With the Mental Health Bill for England and Wales going through Committee stage in the House of Commons today [24 April 2007], the BMA is concerned that the proposed legislation will harm patients with mental health disorders.
Currently two doctors [at least one must be a consultant psychiatrist] have to agree before anyone is detained under the Mental Health Act but the Government is proposing to change this and widen professional roles within this field.
Under the new Bill, it is proposed that doctors, psychologists, nurses, occupational therapists and social workers could receive training that would enable them to have overall charge and be the responsible clinician for a patient who is sectioned. This could mean that for some patients there could be the possibility of no medical input at all.
The Chairman of the BMA psychiatry committee, Dr JS Bamrah, said today:
"Psychiatrists have undergone in-depth and intensive medical training so that they can provide the best, up-to-date healthcare to patients suffering from mental health disorders. As the delivery of mental health services is multi-disciplinary, there should be recognition of the professional roles involved but the Government's proposals go too far.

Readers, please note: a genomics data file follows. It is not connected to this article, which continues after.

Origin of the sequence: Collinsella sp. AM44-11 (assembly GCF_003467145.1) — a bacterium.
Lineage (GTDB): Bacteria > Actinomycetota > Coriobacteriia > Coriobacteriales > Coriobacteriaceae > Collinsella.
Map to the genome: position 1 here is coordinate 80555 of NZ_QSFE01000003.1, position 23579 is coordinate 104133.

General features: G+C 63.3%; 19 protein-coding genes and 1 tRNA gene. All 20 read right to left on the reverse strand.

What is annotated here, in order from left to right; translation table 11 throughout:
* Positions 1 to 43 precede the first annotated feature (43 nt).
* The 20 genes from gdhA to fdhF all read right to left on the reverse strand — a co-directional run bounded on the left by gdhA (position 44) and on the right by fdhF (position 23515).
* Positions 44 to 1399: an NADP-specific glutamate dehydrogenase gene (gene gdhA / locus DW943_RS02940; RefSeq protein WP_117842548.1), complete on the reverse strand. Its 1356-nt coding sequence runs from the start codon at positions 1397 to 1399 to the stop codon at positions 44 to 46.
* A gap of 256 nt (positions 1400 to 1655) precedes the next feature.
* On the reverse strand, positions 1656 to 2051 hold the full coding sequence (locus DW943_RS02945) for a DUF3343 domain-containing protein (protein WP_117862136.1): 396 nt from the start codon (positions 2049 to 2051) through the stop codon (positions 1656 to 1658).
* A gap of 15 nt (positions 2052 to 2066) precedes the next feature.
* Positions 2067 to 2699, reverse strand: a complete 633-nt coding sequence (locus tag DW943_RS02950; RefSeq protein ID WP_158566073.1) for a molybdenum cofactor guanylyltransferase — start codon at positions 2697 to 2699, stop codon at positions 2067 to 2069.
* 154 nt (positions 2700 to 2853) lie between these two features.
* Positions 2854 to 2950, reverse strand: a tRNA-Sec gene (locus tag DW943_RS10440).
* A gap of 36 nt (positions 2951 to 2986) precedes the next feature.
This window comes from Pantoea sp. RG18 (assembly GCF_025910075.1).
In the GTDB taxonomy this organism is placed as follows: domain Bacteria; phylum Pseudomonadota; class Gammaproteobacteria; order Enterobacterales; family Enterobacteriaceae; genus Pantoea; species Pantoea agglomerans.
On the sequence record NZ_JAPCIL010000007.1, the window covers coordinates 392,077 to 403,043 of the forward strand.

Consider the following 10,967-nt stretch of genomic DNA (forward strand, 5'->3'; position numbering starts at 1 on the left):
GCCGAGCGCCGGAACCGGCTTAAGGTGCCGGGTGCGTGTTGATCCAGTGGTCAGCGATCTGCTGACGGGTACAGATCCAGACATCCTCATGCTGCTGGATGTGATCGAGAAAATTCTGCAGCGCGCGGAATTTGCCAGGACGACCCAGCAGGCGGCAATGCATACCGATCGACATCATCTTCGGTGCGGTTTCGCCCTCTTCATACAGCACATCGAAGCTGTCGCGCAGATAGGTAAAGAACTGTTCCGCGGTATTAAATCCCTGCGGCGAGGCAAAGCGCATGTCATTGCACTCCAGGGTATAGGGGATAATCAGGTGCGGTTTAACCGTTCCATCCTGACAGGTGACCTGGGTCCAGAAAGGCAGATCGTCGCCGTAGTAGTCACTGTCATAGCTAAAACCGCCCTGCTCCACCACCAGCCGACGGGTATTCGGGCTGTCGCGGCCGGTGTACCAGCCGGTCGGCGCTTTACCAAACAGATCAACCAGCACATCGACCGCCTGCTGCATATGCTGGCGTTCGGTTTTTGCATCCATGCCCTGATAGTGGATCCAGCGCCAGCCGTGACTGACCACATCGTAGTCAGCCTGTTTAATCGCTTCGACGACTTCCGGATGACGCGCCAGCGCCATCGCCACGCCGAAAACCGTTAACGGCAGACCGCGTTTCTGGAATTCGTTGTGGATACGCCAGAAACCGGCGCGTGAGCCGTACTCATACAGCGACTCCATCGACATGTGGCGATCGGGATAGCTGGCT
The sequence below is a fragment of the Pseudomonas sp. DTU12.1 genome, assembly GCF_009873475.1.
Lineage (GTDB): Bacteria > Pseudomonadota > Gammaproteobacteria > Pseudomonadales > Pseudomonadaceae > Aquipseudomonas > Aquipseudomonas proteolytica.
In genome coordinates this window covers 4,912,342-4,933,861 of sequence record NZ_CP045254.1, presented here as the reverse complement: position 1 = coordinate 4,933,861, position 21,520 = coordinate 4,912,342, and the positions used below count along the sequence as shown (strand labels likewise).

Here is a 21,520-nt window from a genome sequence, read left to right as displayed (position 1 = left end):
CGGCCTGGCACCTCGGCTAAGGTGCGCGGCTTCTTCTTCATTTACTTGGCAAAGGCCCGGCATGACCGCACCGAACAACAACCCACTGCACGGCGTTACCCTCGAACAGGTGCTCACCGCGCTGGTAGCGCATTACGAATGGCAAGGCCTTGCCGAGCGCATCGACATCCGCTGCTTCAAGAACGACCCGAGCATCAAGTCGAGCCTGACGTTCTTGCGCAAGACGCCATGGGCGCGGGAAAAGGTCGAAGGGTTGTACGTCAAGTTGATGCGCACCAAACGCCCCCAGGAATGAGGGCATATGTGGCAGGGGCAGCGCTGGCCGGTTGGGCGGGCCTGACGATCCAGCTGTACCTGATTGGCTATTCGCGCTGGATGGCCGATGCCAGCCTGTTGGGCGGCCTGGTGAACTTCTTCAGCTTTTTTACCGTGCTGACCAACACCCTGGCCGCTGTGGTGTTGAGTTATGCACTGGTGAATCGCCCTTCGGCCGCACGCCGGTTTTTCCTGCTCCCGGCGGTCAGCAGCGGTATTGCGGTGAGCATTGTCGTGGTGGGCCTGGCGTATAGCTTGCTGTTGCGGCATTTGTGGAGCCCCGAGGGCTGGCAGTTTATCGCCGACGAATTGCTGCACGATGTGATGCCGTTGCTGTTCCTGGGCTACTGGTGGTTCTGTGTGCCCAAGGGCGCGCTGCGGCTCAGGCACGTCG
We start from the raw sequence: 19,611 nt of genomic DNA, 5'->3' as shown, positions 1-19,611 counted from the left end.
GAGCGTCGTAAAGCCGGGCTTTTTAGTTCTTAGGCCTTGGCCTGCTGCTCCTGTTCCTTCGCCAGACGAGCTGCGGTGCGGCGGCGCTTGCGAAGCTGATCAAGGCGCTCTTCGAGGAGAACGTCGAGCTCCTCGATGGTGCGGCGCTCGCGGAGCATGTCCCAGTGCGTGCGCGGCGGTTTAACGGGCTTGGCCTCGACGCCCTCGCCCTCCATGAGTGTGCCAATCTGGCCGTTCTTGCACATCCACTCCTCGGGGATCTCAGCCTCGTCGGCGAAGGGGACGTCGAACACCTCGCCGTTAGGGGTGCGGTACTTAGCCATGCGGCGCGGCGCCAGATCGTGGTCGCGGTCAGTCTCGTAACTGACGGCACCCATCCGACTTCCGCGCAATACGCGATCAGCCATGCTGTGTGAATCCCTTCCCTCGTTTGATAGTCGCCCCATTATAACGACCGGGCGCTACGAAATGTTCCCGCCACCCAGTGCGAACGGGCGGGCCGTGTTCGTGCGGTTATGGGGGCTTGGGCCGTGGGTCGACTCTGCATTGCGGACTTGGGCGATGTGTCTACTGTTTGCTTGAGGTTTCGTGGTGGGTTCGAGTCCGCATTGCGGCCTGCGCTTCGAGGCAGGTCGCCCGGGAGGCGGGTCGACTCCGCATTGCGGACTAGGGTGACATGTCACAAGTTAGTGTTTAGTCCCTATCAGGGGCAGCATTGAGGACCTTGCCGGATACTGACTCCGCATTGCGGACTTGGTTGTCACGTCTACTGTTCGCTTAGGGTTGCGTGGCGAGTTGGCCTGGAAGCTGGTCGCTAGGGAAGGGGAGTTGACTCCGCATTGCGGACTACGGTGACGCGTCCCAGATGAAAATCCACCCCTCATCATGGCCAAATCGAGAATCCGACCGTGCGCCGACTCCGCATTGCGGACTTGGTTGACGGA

"A decision to detain a patient is a very serious one and it would be irresponsible to by-pass clinicians when detention decisions are being made. We strongly urge the Government to think again and ensure that psychiatrists are fully engaged in caring for these very vulnerable patients. It is well documented that psychiatric patients often suffer from a range of medical problems so it is vital that the clinician responsible for their overall care is also able to deal effectively with a range of health issues."